Peter Ohtaki, Director of Business Executives for National Security (BENS), spoke to their model of partnerships between the private sector and the government around issues of disaster preparedness and national security.
MessagingCurrent emergency management messaging focuses on the negative, or advocating preparedness, in order to prevent negative results such as the loss of property or life.
It was agreed that any initiative should include a component that objectively assesses and baselines current levels of preparedness and is able to chart progress from it. Kathleen Tierney, Director of the Natural Hazards Center at the University of Colorado, formally opened the conference by reviewing the results of the previous day's discussions among the most prominent academics on disaster preparedness and management . While it was agreed that there is a great deal of activity and thinking around disaster preparedness, different stakeholders often have limited visibility to the activities of others. The conference was sponsored by the Hewlett Foundation, The San Francisco Foundation and PG&E as an initial component of a project that seeks to provide an objective, third-party view of the landscape of disaster preparedness. Among the activities were two reviews of the preparedness metrics literature conducted by Jeannette Sutton and Dr. Conference participants were selected through discussions with their peers who identified them as leaders and experts in the disaster management community. EMAP starts with a self-assessment online which is followed by an on-site visit from five assessors who conduct a week-long review and audit of disaster preparedness plans and then make recommendations.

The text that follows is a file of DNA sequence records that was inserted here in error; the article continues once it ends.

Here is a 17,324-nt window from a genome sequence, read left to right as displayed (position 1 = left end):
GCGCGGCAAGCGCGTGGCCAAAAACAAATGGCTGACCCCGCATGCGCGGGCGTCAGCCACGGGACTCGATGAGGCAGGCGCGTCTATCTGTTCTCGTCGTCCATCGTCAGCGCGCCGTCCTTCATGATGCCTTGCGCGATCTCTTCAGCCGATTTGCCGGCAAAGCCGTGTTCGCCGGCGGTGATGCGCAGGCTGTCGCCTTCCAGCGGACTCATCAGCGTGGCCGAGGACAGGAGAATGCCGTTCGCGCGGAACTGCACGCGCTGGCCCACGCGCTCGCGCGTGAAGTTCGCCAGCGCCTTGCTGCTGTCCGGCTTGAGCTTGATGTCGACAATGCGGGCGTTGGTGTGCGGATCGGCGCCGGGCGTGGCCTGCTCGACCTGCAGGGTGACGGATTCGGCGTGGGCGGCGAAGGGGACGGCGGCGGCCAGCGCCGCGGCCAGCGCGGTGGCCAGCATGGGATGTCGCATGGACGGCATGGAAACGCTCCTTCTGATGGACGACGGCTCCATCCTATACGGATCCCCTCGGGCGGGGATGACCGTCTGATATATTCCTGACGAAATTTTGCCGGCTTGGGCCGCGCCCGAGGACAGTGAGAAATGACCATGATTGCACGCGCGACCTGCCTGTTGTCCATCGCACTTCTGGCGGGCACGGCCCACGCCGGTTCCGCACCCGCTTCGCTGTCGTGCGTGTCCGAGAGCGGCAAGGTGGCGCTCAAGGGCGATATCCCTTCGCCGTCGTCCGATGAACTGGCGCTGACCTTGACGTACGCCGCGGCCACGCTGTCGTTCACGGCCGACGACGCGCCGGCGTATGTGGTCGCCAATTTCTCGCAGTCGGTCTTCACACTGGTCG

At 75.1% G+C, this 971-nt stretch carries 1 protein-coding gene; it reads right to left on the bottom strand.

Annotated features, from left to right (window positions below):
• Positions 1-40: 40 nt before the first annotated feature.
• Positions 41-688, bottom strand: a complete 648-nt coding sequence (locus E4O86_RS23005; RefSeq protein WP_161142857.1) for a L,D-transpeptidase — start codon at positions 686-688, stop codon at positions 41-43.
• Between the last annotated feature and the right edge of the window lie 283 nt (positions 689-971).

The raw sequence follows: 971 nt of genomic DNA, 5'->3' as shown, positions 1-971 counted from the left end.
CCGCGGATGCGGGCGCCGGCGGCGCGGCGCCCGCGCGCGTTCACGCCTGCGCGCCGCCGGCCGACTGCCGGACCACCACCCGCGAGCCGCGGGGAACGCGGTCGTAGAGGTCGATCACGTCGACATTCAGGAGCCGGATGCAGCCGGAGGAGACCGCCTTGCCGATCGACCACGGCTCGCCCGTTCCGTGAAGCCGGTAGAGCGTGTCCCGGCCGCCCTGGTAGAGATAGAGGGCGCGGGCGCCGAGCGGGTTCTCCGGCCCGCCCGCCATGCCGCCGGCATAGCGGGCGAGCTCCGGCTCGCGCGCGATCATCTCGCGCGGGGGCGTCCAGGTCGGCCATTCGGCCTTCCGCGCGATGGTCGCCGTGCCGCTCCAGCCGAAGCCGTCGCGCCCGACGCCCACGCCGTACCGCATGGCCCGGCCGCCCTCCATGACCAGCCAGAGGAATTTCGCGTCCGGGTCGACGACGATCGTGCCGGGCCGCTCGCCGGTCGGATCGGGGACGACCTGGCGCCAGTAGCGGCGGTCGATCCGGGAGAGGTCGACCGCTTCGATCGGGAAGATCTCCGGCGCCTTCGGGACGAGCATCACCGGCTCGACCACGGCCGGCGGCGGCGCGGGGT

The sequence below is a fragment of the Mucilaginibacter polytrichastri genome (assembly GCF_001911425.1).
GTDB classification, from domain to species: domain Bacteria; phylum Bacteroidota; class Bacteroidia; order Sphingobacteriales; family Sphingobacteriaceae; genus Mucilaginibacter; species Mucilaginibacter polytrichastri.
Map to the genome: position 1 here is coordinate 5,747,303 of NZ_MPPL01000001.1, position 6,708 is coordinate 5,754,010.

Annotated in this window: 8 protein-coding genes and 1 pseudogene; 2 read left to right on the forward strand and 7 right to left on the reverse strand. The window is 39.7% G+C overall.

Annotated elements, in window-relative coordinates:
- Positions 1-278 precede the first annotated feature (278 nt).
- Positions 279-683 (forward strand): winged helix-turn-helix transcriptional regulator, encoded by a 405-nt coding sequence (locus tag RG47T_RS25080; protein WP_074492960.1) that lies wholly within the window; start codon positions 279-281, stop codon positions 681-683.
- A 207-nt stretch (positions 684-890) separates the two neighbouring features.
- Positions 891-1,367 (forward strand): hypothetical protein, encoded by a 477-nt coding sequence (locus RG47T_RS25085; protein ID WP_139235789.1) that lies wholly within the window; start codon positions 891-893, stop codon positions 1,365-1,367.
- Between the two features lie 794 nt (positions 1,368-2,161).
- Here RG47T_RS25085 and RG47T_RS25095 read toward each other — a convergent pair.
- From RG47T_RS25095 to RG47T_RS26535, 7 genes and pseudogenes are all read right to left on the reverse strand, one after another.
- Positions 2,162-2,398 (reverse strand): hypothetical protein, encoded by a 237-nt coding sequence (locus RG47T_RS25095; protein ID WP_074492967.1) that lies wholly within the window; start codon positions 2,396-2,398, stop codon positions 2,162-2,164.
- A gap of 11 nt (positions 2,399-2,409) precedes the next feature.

He reiterated the critical importance of local preparedness and spoke to the effectiveness of various models of community participation in disaster planning that had emerged in the past and dissolved due to the lack of funding and political will. Their impact on communities varies, depending on their size and location, the age of the housing stock and a community’s degree of preparedness. George Sullivan, an expert in disaster preparedness for the American Red Cross says, “A lot of people write an emergency response plan based on something happened to someone else.” If you don’t know what hazards you face, call the American Red Cross which can help you assess risk. In Comprehensive Emergency Management, mitigation activities are undertaken during the time period prior to an imminent or actual hazard impact. It includes activities that establish, exercise, refine, and maintain systems used for emergency response and recovery. The initial recovery stage (which actually begins in the late stages of response) is integrated with response mechanisms, and the EOP incident management process should be extended into recovery. The EOP defines effective process and procedures for the context of emergency response (emergency notification procedures, establishing an incident management team, processing of incident information, etc.).
With well-developed ICS and emergency management support, the incident response proactively addresses both types of demands and, in fact, reduces many response-generated demands to routine status. For example, BAREPP, (Bay Area Regional Earthquake Preparedness Project) existed in various forms between 1983 and 2002. The discussion began with presentations by two non-profit organizations, both providing different perspectives on disaster preparedness.
All agreed that the media is an important constituent in any initiative on preparedness and resiliency. This entry was posted in Useful Tips and tagged American Red Cross, Emergency management, Preparedness by John H. Many in the room felt that emergency management and disaster preparedness were a 'policy without a public', and as a consequence did not get the prominence or importance that they deserved from city or state officials. Further, many participants felt that having a common framework and definition of disaster preparedness, and a common metric to assess preparedness and delineate gaps could stimulate funding and collaboration. Nonetheless, the group agreed that it was unreasonable to expect the government to be the sole provider of disaster response and recovery services and had mixed views on the level of preparedness and effectiveness of the office of emergency services at the city, region, state and national levels.